The pharmaceutical industry is a strategic industry that strategically contributes to India’s growth story. Globally, India ranks third in terms of pharmaceutical production by volume and is the third major product in terms of exports.
Despite being a significant contributor to the country’s exports, the sector was excluded from the RoDTEP scheme notified by the General Directorate of Foreign Trade (DGFT) on 17and August 2021. The scheme, which replaced the Merchandise Exports from India Scheme (MEIS), covered 8,555 products, with rates ranging from 0.3% to 4.3%. According to general estimates, it is observed that APIs and formulants are generally subject to significant taxes ranging from 2.47% to 6.34% and 2.74% to 5.46%, respectively, of the value FOB, according to different kinds of products.
While the sector eagerly awaited the announcement of RoDTEP tariffs for the sector or the allocation of the necessary funds in the current budget, no such announcement was made. Lately, the sector has witnessed a significant erosion of sales prices in developed economies and a simultaneous increase in domestic tax costs embedded in the price of the manufactured product. This ultimately hampered the overall exports of the pharmaceutical industry. At this difficult juncture, the extension of export incentives such as the RoDTEP is critical to the industry for sustainability and competitiveness in the global market.
While the budget has no major announcements on the RoDTEP front, one bright spot for the sector is that, in a historic move to boost exports, the budget has proposed replacing the Economic Zones Act 2005 (SEZ law) by new legislation which allows States to join in the development of companies and clusters. At the same time, reforms are also proposed in the customs administration of the SEZs with the aim of making them fully computerized. This stems from the requirements to ensure the ease of doing business by SEZ units.
Since 2005, the government has given formal approval under the SEZ Act to 425 SEZs and authorization in principle to 35 SEZs. However, from the 30and September 2021, only 268 of them were operational across the country. While SEZ exports have grown year-on-year (YoY), with the pharmaceutical industry being a major contributor, many exporters have opted out of the SEZ program in recent years. The need to modify the regime arises from the fact that many units in the SEZ have suspended their operations for various reasons such as the phasing out of tax benefits, onerous compliances/conditions such as Net Foreign Exchange (NFE) requirements against newer regimes like manufacturing. and Other Operation in Warehouse Regulation (“MOOWR”) under the Customs Act 1962. The new regime is expected to potentially ease the conditions for the use of benefits and pave the way for smoother compliance procedures . While we have to wait for the fine print of the legislation to comment further on the pros and cons of the new regime, it could significantly rekindle the interest of the pharmaceutical sector in setting up units in the SEZ and increase much-needed business agility. in the SEZs.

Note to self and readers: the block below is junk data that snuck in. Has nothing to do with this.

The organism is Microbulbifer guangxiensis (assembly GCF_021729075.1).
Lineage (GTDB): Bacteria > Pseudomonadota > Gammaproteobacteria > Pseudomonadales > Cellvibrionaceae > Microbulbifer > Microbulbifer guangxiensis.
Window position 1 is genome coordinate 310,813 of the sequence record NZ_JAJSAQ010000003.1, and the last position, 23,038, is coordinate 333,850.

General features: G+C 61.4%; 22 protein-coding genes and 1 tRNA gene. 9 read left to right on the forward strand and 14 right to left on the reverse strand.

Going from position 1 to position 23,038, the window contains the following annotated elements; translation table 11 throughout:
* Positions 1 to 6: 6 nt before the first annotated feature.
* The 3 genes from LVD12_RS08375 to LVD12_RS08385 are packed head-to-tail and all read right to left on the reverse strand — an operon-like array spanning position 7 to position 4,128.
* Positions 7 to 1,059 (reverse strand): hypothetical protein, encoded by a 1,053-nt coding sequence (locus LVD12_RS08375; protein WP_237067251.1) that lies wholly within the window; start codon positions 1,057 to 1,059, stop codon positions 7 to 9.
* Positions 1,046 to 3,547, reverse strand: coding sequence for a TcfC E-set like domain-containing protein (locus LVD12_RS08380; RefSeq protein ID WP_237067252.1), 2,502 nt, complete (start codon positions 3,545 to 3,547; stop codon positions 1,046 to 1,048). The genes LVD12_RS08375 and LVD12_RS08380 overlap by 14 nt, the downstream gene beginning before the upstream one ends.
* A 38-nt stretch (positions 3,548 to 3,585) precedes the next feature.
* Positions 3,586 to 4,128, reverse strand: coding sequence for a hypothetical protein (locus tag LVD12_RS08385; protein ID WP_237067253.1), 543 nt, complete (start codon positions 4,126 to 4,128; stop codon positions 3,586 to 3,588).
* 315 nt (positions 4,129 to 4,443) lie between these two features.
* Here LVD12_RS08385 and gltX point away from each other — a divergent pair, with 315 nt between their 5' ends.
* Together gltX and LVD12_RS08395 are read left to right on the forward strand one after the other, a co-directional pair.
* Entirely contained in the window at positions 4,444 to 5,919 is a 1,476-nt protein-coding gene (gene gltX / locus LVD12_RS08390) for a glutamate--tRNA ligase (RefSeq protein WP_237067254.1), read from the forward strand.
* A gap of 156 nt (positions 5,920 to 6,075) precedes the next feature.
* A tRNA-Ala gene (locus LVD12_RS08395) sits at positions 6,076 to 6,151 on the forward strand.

In addition, in order to revive the manufacturing sector, hard hit by the COVID-19 pandemic, the proposal to postpone the deadline for starting a new manufacturing unit from 31st 2023 to March 31st March 2024 is a welcome decision. In the wake of the ongoing COVID pandemic, pharmaceutical companies have faced various challenges such as supply chain disruptions, labor issues, etc. Companies may therefore not be able to meet the deadline of 31st March 2023 to commence manufacture in order to qualify for the preferential tax treatment of 15% under Section 115BAB of the Income Tax Act 1961. The extension of the deadline will be a crucial factor in facilitating the establishment of new manufacturing units.
This budget has once again focused on streamlining tariff rates and exemptions on various products, including medical devices and medicines for which there is sufficient national capacity. Exemption from customs duties on specified goods used for research and development (R&D) purposes in the pharmaceutical and biotechnology sector will be phased out by 31st March 2023. In addition, the basic customs duties on products such as artificial kidneys and disposable sterilized dialyzers and the raw materials used for the manufacture of these, X-ray machines, have been increased. Removing the exemption is certainly a step towards increasing domestic manufacturing and achieving the goal of “made in India” and Atmanirbhar Bharat.
Overall, while the budget includes some measures to spur growth, the benefits expected by industry, such as reduced GST rates on health insurance, expanded scope of products covered by the Product Linked Incentives (PLI) program and a generous push for drug research are said to have gone a long way in fueling innovation and growth in the sector.